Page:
Opinion: why a clampdown on landlords is long overdue

Rising numbers are renting and that’s why it’s time to police landlords more thoroughly…

We need to talk about landlords. These are men and women whose business is other people’s homes.

Their business decisions directly affect the lives of men, women and children across the country – and the number of people subject to their decisions is growing rapidly.

The number of households in the private rented sector has already more than doubled since 2001 and analysis from PricewaterhouseCoopers suggests that more people will rent privately in the UK than own with a mortgage by the year 2025.

A clampdown on landlords is long overdue if we are to protect householders, children and the public purse.

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Speaking from experience

And I should know, because I am a landlord.

What began as an accidental rental property on a consent-to-lease mortgage has turned into a cost-neutral buy-to-let that we hope to keep for many years.

We have excellent tenants and do our best to be good landlords; we manage the property ourselves so we can check everything is being done properly, having been let down by agencies in the past.

We understand our legal requirements and meet them, we encourage our tenants to decorate the house and put down roots, we have agreed that they can have pets because it’s always seemed unfair that renters so often can’t.

But I’m not being smug; it’s not enough. There is simply no one checking that we are even meeting the minimum legal standards, let alone treating our tenants like they are people who deserve to have some security in their home.

A newly-built property like ours near the town centre and with a reasonable rent is in demand, so our tenants would be unlikely to report us to the council if we weren’t meeting our legal obligations – even assuming they knew what they are.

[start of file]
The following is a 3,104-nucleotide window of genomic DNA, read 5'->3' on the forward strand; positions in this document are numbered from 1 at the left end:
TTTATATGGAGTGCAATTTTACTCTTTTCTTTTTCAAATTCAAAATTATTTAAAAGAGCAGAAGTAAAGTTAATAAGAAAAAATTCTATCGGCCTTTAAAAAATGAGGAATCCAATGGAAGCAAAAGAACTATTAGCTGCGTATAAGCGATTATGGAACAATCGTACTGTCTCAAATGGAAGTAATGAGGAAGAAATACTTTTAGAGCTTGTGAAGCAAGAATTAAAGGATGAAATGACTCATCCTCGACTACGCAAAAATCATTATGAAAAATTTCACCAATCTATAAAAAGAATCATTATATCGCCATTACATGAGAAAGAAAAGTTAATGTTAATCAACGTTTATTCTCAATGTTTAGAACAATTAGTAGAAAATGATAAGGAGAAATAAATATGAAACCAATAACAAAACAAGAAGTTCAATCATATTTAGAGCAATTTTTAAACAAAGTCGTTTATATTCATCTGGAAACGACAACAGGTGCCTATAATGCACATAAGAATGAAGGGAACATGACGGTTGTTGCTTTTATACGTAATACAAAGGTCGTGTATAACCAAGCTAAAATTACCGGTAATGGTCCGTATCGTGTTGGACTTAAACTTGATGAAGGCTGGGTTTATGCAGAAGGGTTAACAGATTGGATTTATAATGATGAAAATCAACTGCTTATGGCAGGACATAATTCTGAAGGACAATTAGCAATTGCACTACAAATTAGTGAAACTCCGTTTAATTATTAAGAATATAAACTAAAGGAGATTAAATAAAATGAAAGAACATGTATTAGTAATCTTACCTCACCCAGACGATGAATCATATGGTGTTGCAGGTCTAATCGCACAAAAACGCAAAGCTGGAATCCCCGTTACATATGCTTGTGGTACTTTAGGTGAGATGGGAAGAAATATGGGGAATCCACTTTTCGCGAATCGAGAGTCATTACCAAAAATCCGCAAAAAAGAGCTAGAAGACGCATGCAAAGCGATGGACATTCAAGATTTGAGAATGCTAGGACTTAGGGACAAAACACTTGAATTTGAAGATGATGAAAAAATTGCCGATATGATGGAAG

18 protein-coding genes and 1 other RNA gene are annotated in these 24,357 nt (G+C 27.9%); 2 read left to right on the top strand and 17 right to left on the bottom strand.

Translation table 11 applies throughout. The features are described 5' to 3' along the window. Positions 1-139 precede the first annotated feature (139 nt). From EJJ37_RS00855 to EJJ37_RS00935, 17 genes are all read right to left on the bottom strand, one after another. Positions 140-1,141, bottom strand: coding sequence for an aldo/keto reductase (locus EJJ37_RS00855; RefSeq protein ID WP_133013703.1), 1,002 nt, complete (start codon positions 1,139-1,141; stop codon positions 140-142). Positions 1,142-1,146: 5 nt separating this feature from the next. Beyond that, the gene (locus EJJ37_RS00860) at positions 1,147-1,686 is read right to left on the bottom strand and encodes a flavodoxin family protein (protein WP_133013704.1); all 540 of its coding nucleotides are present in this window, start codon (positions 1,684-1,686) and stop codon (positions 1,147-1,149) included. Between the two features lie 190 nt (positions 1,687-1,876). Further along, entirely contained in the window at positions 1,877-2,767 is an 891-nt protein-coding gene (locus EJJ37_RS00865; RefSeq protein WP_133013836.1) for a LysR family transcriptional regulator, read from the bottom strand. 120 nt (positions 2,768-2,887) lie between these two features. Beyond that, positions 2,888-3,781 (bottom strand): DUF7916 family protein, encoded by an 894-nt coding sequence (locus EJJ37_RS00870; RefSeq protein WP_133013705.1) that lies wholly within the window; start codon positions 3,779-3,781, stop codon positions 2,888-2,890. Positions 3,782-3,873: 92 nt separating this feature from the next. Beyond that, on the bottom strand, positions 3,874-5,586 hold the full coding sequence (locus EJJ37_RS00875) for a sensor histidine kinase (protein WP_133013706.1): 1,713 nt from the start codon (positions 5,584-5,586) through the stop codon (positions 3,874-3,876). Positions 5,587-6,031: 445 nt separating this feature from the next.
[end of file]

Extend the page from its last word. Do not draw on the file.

Many tenants have no idea about gas certificates and Shelter claims that one in three do not know that their deposit should be placed in a government-backed account so the landlord can’t spend it unfairly.

There’s been a crackdown on tax breaks to make owning a second home or investment property less appealing, in the hopes that this will free up more properties for first-time buyers.

But we need to accept that many people will simply never buy and they need protection too.

A serious crackdown on landlords is long overdue.

Opinion: why we need a landlord clampdown

Time for a change

We know that the majority of landlords are good because the vast majority of tenants are happy.

A recent survey of tenants carried out by Paragon Mortgages shows that 79% said they are satisfied with the landlord; 85% felt that their rental property is ‘home’; and 69% believe their rent is good or very good value for money.

However, that leaves one in five households feeling dissatisfied with their landlord and a hardcore of those unsatisfactory landlords are simply renting out slums.

A report from Citizens Advice last year showed that rogue landlords were raking in £5.6 billion a year for unsafe homes that did not meet legal standards, with 740,000 UK households presenting a “severe threat to tenants’ health”.

£1.3 billion in housing benefit was being paid for dangerous homes, including severe damp, rat infestations and risk of explosions.